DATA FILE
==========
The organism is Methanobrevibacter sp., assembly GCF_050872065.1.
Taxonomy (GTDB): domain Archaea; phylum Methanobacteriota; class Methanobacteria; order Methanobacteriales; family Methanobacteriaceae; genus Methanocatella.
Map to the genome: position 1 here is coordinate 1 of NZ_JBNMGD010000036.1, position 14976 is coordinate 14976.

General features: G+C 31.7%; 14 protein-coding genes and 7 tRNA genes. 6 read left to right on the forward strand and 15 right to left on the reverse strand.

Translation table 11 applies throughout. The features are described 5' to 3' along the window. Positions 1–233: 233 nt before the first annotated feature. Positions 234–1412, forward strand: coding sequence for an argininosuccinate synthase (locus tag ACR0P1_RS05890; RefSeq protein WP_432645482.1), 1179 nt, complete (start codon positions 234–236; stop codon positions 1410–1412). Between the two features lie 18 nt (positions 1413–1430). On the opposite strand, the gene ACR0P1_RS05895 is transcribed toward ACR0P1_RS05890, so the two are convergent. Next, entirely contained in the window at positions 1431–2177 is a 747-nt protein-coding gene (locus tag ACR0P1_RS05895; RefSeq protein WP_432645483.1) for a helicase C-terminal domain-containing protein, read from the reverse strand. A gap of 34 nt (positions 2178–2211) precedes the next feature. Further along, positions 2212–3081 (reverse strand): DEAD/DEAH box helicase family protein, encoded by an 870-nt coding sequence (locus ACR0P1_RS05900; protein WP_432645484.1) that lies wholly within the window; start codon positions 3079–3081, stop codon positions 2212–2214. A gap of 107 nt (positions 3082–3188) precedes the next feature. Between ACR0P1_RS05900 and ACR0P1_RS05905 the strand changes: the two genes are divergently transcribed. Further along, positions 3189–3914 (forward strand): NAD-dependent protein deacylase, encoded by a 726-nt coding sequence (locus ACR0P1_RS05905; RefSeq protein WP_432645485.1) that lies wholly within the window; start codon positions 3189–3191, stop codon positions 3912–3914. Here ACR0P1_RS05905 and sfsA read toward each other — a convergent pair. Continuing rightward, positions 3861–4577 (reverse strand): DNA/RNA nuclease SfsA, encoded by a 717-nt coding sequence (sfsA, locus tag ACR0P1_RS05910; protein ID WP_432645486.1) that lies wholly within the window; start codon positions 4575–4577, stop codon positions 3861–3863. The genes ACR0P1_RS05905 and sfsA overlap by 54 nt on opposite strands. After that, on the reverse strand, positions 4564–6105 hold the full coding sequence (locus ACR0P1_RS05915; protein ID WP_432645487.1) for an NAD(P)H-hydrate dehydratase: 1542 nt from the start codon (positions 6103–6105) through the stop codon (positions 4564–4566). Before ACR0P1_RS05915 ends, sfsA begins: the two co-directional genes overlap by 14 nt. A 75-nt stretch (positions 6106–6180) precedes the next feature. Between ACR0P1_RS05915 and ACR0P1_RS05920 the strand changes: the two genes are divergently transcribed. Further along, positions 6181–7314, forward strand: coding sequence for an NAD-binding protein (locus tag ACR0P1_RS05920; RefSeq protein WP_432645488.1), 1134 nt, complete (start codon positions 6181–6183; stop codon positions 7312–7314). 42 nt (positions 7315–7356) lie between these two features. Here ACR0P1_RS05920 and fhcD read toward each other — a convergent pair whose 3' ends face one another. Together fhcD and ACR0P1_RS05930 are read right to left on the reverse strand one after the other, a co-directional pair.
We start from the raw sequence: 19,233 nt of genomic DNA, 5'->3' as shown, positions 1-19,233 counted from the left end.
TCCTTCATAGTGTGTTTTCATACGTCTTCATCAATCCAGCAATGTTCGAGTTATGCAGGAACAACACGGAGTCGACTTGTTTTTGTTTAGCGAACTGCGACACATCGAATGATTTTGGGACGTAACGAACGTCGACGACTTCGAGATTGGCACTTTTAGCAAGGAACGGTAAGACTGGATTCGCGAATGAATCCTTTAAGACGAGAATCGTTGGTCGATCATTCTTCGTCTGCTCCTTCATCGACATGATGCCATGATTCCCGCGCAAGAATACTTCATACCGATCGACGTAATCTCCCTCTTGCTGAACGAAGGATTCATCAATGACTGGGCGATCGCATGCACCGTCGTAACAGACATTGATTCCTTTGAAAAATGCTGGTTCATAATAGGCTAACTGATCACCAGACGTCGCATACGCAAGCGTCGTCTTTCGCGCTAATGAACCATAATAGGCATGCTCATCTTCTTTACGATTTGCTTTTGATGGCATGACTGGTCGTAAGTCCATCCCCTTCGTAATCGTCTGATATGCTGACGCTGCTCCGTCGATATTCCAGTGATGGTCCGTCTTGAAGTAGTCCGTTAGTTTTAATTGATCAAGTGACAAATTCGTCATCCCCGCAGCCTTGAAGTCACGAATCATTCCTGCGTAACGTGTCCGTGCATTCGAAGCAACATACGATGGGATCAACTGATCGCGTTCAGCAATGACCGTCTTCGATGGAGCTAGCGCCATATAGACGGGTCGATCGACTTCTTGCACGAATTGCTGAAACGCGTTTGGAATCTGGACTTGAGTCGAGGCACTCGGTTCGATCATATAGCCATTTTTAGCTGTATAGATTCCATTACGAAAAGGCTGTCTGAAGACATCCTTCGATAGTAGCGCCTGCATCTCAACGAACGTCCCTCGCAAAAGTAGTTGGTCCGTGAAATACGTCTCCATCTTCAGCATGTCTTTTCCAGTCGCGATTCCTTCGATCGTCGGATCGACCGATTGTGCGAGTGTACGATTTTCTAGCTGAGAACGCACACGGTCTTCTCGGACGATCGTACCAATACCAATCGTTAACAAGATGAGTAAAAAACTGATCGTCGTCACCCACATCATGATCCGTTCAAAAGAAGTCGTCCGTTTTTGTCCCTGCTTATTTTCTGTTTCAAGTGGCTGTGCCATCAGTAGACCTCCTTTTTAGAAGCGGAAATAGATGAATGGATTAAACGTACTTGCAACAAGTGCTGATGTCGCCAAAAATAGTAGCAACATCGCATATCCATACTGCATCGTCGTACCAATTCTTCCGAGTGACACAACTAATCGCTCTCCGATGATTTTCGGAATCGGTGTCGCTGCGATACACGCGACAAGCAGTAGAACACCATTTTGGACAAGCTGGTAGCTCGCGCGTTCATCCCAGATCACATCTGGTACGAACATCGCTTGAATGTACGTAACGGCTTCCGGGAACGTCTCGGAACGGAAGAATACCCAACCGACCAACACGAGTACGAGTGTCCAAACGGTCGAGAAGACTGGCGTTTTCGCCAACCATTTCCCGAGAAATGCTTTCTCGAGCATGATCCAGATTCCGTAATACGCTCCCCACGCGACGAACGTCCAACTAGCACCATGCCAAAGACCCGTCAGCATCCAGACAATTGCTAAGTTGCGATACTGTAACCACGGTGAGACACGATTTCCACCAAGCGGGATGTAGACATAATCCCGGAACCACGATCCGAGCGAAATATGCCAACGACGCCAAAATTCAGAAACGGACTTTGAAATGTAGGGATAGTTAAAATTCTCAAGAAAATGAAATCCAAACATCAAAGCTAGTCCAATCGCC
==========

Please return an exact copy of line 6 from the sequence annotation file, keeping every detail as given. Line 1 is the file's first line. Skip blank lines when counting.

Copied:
We start from the raw sequence: 19,233 nt of genomic DNA, 5'->3' as shown, positions 1-19,233 counted from the left end.